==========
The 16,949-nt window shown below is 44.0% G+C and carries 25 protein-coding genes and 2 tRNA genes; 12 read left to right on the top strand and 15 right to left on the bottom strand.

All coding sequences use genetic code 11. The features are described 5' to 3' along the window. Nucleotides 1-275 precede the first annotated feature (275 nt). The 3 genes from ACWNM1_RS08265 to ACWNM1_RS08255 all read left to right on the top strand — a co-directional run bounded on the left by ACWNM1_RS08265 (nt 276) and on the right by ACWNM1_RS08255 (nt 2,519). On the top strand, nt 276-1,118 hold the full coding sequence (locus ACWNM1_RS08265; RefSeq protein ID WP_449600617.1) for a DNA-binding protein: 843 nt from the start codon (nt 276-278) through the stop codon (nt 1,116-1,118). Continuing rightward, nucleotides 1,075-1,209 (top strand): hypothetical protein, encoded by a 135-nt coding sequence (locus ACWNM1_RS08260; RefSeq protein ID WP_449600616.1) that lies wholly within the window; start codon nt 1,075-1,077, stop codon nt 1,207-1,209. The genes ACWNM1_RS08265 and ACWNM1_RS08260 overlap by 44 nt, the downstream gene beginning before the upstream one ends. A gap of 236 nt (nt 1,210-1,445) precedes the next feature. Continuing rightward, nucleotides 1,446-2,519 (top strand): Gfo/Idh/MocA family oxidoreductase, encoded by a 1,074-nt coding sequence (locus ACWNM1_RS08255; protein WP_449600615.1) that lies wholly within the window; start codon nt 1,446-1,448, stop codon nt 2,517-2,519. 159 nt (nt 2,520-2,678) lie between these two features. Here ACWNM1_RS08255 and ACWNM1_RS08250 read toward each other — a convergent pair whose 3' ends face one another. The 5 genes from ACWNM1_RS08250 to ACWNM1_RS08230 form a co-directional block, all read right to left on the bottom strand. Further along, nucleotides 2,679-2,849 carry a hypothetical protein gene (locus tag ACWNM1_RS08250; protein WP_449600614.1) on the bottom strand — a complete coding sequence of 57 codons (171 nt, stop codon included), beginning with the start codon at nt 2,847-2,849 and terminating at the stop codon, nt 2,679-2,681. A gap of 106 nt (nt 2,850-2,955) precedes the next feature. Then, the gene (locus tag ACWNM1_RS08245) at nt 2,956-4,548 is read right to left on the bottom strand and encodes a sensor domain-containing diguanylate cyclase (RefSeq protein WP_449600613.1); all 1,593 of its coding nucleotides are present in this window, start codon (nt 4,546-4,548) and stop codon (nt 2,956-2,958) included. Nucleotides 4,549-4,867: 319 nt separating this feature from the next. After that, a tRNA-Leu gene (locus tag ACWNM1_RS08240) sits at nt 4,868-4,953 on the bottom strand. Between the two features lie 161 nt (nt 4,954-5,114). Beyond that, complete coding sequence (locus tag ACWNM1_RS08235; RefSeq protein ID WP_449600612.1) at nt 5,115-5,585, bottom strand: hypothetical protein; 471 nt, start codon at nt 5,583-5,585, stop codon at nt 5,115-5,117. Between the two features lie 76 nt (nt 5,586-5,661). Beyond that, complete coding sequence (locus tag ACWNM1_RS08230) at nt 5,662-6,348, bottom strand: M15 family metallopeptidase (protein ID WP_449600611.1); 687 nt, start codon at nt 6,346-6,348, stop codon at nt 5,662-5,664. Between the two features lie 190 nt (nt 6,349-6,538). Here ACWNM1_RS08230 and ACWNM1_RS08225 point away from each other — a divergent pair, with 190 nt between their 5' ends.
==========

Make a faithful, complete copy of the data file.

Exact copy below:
The 16,949-nt window shown below is 44.0% G+C and carries 25 protein-coding genes and 2 tRNA genes; 12 read left to right on the top strand and 15 right to left on the bottom strand.

All coding sequences use genetic code 11. The features are described 5' to 3' along the window. Nucleotides 1-275 precede the first annotated feature (275 nt). The 3 genes from ACWNM1_RS08265 to ACWNM1_RS08255 all read left to right on the top strand — a co-directional run bounded on the left by ACWNM1_RS08265 (nt 276) and on the right by ACWNM1_RS08255 (nt 2,519). On the top strand, nt 276-1,118 hold the full coding sequence (locus ACWNM1_RS08265; RefSeq protein ID WP_449600617.1) for a DNA-binding protein: 843 nt from the start codon (nt 276-278) through the stop codon (nt 1,116-1,118). Continuing rightward, nucleotides 1,075-1,209 (top strand): hypothetical protein, encoded by a 135-nt coding sequence (locus ACWNM1_RS08260; RefSeq protein ID WP_449600616.1) that lies wholly within the window; start codon nt 1,075-1,077, stop codon nt 1,207-1,209. The genes ACWNM1_RS08265 and ACWNM1_RS08260 overlap by 44 nt, the downstream gene beginning before the upstream one ends. A gap of 236 nt (nt 1,210-1,445) precedes the next feature. Continuing rightward, nucleotides 1,446-2,519 (top strand): Gfo/Idh/MocA family oxidoreductase, encoded by a 1,074-nt coding sequence (locus ACWNM1_RS08255; protein WP_449600615.1) that lies wholly within the window; start codon nt 1,446-1,448, stop codon nt 2,517-2,519. 159 nt (nt 2,520-2,678) lie between these two features. Here ACWNM1_RS08255 and ACWNM1_RS08250 read toward each other — a convergent pair whose 3' ends face one another. The 5 genes from ACWNM1_RS08250 to ACWNM1_RS08230 form a co-directional block, all read right to left on the bottom strand. Further along, nucleotides 2,679-2,849 carry a hypothetical protein gene (locus tag ACWNM1_RS08250; protein WP_449600614.1) on the bottom strand — a complete coding sequence of 57 codons (171 nt, stop codon included), beginning with the start codon at nt 2,847-2,849 and terminating at the stop codon, nt 2,679-2,681. A gap of 106 nt (nt 2,850-2,955) precedes the next feature. Then, the gene (locus tag ACWNM1_RS08245) at nt 2,956-4,548 is read right to left on the bottom strand and encodes a sensor domain-containing diguanylate cyclase (RefSeq protein WP_449600613.1); all 1,593 of its coding nucleotides are present in this window, start codon (nt 4,546-4,548) and stop codon (nt 2,956-2,958) included. Nucleotides 4,549-4,867: 319 nt separating this feature from the next. After that, a tRNA-Leu gene (locus tag ACWNM1_RS08240) sits at nt 4,868-4,953 on the bottom strand. Between the two features lie 161 nt (nt 4,954-5,114). Beyond that, complete coding sequence (locus tag ACWNM1_RS08235; RefSeq protein ID WP_449600612.1) at nt 5,115-5,585, bottom strand: hypothetical protein; 471 nt, start codon at nt 5,583-5,585, stop codon at nt 5,115-5,117. Between the two features lie 76 nt (nt 5,586-5,661). Beyond that, complete coding sequence (locus tag ACWNM1_RS08230) at nt 5,662-6,348, bottom strand: M15 family metallopeptidase (protein ID WP_449600611.1); 687 nt, start codon at nt 6,346-6,348, stop codon at nt 5,662-5,664. Between the two features lie 190 nt (nt 6,349-6,538). Here ACWNM1_RS08230 and ACWNM1_RS08225 point away from each other — a divergent pair, with 190 nt between their 5' ends.